Other “management fads” like TQM and Six Sigma have come and gone, but you’re still going strong, Agile Manifesto. In fact some might say you’re just getting started. The fact that software has eaten the world certainly helped your growth. Research finds that eight in ten organizations have adopted or are planning to adopt Agile, and your tenets are endemic in some of the most successful companies in the world: from Amazon, Apple, and Google to Walmart, ExxonMobil, and Lockheed Martin. Many organizations climbing the NASDAQ charts in the last decade build software according to your tenets but don’t even call it Agile: according to some, this indicates you’ve crossed the chasm.
But don’t let the “industry” of Agile fool you, Agile Manifesto. Anyone who’s practiced Agile approaches can tell you that it’s not about the processes, titles, tools, or stickies on whiteboards. It’s about working together with trust and respect, building products with quality and empathy, and collaborating with responsiveness and transparency. As one of your founders, Jim Highsmith, described in your history:
“At the core, I believe Agile Methodologists are really about “mushy” stuff—about delivering good products to customers by operating in an environment that does more than talk about ‘people as our most important asset’ but actually ‘acts’ as if people were the most important, and lose the word ‘asset.’”
A Better Way of Working
SAFe itself is indebted to you, Agile Manifesto, for providing the foundation for a new, more effective way of working. We have 700,000 practitioners in 20,000 companies across the globe, and it’s likely no two of them are using SAFe in quite the same way. The ability to adapt a methodology like Agile or SAFe to make it effective for one’s own environment relies on strong principles. So this month, we want to celebrate you by diving into your tenets and principles with our community!
In the vein of continuous improvement that you established with your birth, Agile Manifesto, we invite the community to take this opportunity to look forward. How can we keep evolving your manifestation in our day-to-day work? How can we use your tenets to keep improving how we collaborate and build products that customers will value? What about you might need to change to accommodate our ever-changing world, or to expand your use outside of software? How might we invite more women and people of color to participate with you?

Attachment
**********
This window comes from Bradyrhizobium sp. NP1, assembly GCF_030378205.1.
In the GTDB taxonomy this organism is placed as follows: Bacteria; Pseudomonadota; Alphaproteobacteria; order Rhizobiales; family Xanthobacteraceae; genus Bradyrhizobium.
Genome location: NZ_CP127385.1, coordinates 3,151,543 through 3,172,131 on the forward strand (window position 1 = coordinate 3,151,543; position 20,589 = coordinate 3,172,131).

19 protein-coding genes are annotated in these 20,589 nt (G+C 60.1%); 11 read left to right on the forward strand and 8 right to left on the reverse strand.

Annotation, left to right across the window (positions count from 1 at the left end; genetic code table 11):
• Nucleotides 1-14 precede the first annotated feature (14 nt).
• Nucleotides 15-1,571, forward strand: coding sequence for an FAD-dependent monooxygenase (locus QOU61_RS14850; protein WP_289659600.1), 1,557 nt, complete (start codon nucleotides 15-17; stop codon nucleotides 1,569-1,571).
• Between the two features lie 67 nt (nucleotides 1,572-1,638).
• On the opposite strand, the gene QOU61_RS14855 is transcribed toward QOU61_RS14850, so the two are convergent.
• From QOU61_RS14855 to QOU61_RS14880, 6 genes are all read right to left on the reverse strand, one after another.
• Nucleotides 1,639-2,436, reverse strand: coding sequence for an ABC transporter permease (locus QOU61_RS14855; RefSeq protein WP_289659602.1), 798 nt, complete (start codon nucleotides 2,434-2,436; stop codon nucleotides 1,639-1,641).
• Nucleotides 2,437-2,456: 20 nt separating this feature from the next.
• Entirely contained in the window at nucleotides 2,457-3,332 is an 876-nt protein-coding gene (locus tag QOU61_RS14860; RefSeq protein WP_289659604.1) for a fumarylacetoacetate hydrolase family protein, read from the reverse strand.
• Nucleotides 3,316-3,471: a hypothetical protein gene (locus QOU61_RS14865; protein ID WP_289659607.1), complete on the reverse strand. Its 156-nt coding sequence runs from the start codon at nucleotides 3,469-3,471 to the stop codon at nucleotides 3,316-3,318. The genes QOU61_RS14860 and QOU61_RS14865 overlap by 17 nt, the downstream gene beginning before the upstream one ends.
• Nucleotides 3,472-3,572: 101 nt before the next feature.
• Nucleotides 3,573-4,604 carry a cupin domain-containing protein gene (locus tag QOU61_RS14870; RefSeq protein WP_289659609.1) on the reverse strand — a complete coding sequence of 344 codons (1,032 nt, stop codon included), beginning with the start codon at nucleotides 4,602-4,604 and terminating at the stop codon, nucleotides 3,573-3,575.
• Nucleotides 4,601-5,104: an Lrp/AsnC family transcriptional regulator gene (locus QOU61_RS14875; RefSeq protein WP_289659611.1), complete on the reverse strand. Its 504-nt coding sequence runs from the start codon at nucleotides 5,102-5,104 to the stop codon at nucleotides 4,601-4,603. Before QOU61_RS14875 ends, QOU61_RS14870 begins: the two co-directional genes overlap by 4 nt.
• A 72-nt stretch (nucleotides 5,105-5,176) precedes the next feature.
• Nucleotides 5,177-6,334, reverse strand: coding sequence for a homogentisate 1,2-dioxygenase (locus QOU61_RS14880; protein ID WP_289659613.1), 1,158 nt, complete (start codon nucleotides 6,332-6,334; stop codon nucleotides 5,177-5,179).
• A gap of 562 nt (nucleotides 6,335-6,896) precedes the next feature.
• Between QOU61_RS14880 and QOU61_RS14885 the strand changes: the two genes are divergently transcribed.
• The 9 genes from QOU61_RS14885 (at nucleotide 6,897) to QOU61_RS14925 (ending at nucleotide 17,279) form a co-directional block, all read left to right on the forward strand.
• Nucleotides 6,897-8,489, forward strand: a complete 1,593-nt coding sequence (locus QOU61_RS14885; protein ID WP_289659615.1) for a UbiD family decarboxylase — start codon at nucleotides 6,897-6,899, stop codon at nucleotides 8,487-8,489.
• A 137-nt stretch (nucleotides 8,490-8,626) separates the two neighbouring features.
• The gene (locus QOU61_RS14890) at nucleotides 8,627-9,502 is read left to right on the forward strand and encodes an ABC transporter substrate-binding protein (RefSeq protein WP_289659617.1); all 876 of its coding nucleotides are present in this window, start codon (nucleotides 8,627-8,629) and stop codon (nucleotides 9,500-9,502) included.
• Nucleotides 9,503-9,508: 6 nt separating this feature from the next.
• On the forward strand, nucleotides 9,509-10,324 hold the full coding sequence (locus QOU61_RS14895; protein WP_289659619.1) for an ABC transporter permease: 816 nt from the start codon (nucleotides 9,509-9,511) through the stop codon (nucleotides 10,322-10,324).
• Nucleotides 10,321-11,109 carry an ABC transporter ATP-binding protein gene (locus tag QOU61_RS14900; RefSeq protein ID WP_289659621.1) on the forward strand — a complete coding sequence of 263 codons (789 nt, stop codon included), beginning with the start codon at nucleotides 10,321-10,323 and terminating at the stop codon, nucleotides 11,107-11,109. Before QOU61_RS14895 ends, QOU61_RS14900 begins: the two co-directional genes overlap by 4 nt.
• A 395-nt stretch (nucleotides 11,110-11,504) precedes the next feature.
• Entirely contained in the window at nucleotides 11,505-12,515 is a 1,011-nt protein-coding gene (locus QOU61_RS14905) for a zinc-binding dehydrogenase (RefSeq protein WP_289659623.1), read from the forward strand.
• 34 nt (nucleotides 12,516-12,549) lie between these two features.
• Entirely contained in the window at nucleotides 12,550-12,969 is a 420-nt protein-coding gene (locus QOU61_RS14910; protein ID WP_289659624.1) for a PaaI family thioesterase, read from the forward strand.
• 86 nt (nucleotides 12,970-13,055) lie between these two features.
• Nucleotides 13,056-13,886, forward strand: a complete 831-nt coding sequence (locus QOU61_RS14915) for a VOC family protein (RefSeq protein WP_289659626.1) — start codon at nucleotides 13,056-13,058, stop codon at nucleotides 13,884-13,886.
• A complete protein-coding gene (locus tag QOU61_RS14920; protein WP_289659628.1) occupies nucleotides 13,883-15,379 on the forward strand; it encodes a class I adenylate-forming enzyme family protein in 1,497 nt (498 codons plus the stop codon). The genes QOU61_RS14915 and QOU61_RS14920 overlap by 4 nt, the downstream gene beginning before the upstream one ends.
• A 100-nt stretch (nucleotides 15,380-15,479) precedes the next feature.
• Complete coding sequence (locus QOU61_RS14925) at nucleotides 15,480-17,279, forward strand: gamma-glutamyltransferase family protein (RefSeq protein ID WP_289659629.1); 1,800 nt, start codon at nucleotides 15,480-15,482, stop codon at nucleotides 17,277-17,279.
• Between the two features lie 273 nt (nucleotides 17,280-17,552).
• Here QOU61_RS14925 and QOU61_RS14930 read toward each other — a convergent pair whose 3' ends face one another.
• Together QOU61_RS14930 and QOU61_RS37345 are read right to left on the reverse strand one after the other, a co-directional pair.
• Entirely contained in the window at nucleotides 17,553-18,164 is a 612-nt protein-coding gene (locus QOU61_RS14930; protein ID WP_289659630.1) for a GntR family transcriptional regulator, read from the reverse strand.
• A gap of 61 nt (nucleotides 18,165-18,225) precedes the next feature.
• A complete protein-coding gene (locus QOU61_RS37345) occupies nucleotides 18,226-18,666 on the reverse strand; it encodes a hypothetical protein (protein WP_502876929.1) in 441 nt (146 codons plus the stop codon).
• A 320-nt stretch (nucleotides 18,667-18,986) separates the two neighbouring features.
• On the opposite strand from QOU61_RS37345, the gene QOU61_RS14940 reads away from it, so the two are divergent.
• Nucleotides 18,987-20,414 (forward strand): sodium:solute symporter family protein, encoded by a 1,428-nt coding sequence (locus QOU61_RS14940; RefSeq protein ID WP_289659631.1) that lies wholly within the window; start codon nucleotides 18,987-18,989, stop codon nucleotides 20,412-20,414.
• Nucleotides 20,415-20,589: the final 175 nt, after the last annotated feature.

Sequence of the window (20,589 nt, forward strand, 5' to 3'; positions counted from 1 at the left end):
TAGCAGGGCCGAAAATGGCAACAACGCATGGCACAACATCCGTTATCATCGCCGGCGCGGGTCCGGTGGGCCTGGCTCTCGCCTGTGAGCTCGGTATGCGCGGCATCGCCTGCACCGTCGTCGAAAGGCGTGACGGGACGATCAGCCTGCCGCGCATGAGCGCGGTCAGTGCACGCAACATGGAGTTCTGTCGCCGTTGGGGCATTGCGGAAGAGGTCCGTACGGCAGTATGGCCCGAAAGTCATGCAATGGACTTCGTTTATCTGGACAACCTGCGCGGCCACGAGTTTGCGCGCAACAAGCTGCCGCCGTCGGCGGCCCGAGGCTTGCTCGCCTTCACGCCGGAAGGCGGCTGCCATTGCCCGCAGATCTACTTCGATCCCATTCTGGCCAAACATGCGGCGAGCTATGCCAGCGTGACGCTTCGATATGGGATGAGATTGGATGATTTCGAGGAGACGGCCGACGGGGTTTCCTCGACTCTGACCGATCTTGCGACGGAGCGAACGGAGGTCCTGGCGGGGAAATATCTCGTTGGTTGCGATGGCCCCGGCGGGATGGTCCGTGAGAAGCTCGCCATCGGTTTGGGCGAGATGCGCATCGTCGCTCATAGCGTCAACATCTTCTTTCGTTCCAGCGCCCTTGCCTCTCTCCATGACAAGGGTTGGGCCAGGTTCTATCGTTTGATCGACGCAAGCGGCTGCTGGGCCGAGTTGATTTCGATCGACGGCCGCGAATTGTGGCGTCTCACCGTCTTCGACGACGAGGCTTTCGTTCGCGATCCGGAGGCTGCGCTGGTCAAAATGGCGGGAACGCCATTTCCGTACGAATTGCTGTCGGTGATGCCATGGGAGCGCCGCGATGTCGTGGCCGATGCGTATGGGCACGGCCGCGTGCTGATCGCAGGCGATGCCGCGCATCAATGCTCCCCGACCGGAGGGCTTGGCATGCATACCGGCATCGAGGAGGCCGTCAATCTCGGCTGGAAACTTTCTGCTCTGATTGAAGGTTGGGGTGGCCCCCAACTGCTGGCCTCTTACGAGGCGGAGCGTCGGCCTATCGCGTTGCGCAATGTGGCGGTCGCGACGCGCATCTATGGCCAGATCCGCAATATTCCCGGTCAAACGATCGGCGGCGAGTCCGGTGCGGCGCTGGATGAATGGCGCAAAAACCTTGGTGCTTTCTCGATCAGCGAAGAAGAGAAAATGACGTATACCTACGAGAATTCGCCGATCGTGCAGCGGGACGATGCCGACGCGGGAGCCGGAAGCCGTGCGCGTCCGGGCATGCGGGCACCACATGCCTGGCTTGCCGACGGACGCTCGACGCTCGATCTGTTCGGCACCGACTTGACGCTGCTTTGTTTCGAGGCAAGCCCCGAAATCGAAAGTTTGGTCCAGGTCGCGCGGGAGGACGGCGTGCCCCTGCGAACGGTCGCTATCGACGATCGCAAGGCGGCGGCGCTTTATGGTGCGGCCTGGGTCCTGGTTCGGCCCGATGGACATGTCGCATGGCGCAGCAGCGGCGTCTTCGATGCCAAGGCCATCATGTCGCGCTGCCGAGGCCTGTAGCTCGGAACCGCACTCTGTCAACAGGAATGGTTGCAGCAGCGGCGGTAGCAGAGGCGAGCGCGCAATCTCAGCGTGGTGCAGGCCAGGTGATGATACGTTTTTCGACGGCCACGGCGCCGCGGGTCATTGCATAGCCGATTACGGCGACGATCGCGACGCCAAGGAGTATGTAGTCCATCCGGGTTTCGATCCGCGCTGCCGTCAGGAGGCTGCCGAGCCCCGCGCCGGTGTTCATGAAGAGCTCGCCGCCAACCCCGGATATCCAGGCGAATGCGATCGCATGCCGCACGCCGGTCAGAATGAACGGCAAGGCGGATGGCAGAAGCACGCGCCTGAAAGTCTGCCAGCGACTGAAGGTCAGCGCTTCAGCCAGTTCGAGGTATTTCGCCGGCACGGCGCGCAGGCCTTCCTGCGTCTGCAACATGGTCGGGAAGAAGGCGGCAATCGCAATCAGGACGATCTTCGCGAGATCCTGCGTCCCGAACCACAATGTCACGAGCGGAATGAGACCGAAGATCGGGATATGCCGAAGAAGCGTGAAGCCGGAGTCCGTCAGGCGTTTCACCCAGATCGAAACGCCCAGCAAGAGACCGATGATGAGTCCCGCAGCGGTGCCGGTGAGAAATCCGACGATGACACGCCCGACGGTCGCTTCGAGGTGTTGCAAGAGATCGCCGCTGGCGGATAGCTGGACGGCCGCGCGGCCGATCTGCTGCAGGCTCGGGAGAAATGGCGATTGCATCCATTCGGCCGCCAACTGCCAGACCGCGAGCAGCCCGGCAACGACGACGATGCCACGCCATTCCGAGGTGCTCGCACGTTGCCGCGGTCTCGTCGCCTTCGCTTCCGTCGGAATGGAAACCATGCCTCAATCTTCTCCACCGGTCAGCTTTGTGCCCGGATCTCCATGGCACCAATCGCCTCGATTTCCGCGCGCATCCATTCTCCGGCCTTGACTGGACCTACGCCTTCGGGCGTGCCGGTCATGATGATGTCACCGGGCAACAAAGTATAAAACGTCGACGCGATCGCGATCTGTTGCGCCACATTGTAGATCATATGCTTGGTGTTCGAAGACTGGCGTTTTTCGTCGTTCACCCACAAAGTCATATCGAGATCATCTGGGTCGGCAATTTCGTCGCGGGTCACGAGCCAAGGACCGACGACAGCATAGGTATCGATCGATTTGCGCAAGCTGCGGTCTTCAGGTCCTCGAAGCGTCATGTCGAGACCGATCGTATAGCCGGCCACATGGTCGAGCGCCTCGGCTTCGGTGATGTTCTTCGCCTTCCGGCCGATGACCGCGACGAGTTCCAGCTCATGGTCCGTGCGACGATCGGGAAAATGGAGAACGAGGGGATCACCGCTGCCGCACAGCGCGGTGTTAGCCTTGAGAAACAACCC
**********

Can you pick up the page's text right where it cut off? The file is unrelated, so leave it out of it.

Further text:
Here are a few ways we’re celebrating you, Agile Manifesto, over the month of February. We hope YOU, our community members, will join us in these discussions.
Agile20 Reflect Festival: A Journey from Waterfall, RUP, Lean-Agile to SAFe
February 10 // 9:00 AM MT // 16:00 GMT
This panel discussion, co-hosted by Radtac and the London SAFe Meetup, will feature Dean Leffingwell, co-creator and founder of SAFe. Dean will share his perspective on the Agile Manifesto and how it continues to influence his work in applying Lean-Agile methods at enterprise scale with SAFe. You’ll also get a chance to hear some of his memorable career experiences and lessons learned as an entrepreneur, CEO, methodologist, author, coach, and willing critics’ foil.
Applying the Agile Manifesto at Scale: A Panel Discussion
February 22 // 10:00 AM MT // 17:00 GMT
The Agile Manifesto is now 20 years old. So it’s fair to ask, given all the advancements in the last 20 years, Is the Agile Manifesto still relevant? Does the Agile Manifesto scale? Does it meet the needs of enterprises developing the biggest and most complex software and systems? In this panel discussion, five SAFe Fellows (Andrew Sales, Eric Willike, Inbar Oren, Michael Stump, and Robin Yeman) will address these questions and reflect on the vital role that the Agile Manifesto plays in SAFe and how it remains as relevant today as ever. The panel will also consider which principles of the Agile Manifesto require increased emphasis at scale, which ones require an expanded perspective, and what shortcomings need to be addressed.